Most of us are not thrilled about shorter colder days but for the millions of people who have Seasonal Affective Disorder, or SAD, it can be a very difficult time. It is a form of depression that begins in late fall and fades as the weather improves.

People with SAD or winter blues feel moody, irritable, anxious, and  lethargic They can have a difficult time concentrating and find it hard to get out of bed in the morning.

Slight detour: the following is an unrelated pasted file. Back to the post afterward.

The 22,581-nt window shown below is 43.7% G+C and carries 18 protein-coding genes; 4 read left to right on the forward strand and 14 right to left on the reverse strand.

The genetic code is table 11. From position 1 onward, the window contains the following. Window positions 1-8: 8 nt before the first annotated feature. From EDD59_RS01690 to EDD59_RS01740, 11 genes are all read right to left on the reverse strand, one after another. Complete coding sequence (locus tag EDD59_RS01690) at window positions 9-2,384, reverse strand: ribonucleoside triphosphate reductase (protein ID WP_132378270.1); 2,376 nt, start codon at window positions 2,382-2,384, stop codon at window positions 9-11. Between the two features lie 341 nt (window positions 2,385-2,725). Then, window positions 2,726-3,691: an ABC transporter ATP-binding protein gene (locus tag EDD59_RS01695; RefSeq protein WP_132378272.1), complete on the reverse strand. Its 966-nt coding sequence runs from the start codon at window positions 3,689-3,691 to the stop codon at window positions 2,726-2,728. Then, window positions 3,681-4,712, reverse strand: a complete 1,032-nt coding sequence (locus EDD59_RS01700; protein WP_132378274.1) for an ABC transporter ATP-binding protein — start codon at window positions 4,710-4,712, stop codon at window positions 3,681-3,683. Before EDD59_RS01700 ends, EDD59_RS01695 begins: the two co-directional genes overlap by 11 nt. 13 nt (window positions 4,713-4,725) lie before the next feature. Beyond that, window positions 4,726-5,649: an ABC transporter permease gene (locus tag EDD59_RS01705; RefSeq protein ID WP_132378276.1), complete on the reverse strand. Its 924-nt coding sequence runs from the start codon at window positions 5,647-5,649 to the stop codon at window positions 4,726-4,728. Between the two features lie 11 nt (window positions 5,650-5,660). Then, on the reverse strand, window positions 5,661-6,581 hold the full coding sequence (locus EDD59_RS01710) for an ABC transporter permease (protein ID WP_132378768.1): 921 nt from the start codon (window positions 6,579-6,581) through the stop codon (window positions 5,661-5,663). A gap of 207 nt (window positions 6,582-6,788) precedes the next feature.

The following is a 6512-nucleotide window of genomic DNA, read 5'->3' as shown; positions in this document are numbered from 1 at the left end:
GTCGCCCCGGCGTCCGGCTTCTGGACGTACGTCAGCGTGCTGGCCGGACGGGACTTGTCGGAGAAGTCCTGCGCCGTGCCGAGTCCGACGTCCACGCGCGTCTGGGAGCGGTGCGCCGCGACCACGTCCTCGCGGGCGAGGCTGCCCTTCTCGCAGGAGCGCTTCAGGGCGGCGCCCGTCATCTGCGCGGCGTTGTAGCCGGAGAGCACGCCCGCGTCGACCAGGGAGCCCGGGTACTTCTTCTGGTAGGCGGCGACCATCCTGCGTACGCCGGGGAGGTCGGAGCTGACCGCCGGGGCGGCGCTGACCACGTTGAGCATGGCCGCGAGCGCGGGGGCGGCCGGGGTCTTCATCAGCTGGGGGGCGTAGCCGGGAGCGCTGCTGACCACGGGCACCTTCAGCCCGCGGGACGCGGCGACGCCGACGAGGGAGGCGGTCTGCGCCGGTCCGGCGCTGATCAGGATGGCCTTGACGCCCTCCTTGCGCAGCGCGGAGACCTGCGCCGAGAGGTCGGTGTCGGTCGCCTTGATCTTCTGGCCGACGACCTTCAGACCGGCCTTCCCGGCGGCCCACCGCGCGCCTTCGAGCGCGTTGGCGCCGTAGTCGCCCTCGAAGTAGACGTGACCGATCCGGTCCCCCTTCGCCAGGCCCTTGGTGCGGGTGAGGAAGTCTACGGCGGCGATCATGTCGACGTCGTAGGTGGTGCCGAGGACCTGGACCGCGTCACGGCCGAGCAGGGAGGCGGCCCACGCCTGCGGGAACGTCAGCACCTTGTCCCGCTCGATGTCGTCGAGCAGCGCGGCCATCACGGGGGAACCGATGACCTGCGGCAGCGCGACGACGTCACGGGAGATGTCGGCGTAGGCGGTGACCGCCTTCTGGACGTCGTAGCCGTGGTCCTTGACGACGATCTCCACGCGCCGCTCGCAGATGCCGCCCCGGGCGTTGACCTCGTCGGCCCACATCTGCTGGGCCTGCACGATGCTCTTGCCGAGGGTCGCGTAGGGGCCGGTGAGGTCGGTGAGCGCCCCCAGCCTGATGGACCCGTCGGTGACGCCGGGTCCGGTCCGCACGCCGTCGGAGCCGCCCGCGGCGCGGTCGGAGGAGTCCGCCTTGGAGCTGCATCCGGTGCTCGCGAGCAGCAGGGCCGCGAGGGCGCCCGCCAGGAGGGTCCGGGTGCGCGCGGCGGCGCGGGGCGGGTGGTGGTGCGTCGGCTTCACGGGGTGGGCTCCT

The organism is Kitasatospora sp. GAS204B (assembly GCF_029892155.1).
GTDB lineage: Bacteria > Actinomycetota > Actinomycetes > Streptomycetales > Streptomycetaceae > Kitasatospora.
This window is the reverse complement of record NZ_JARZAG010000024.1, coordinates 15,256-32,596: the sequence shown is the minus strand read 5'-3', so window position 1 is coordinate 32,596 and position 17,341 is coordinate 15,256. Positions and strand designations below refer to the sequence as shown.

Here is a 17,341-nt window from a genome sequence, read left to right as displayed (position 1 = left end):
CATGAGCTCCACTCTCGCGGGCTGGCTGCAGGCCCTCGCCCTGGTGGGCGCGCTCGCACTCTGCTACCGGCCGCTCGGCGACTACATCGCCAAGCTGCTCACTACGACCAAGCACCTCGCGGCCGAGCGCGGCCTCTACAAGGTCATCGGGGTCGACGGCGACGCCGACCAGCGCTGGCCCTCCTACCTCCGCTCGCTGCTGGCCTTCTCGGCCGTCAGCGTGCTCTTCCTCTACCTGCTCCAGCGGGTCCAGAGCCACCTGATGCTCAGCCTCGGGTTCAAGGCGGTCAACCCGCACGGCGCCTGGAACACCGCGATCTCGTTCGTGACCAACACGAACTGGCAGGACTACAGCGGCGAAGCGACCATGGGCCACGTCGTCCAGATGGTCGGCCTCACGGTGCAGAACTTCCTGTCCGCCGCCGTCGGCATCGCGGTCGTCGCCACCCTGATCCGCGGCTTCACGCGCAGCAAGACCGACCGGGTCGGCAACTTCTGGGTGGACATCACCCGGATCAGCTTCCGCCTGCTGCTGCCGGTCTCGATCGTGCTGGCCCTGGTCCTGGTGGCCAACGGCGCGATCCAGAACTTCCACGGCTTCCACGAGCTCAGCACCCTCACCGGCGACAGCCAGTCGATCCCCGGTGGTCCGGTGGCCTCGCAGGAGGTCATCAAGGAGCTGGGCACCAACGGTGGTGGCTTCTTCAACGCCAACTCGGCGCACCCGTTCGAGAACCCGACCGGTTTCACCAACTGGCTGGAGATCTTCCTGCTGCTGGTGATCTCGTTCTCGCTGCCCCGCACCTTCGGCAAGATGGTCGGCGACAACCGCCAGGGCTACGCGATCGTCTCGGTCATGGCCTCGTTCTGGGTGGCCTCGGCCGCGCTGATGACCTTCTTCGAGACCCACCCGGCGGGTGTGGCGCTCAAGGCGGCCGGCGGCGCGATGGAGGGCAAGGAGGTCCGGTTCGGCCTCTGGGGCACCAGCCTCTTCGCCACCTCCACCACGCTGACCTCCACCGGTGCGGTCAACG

Experts aren't sure what causes it, but they think it may be from a lack of sunlight which may upset our "biological clock”, which could cause problems with serotonin, a brain chemical that affects mood. In a given year, about 50 percent of the U.S. population experiences SAD. There is help for Seasonal Affective Disorder. Spend more time outside on sunny days,  or begin light therapy by sitting beneath a light box that produces a bright light. Get some vigorous exercise most days of the week and try meditation or other stress management techniques. We have already passed the official start of winter which means it  will begin to get lighter about a minute each day,  So the good news is that spring is on its way. 

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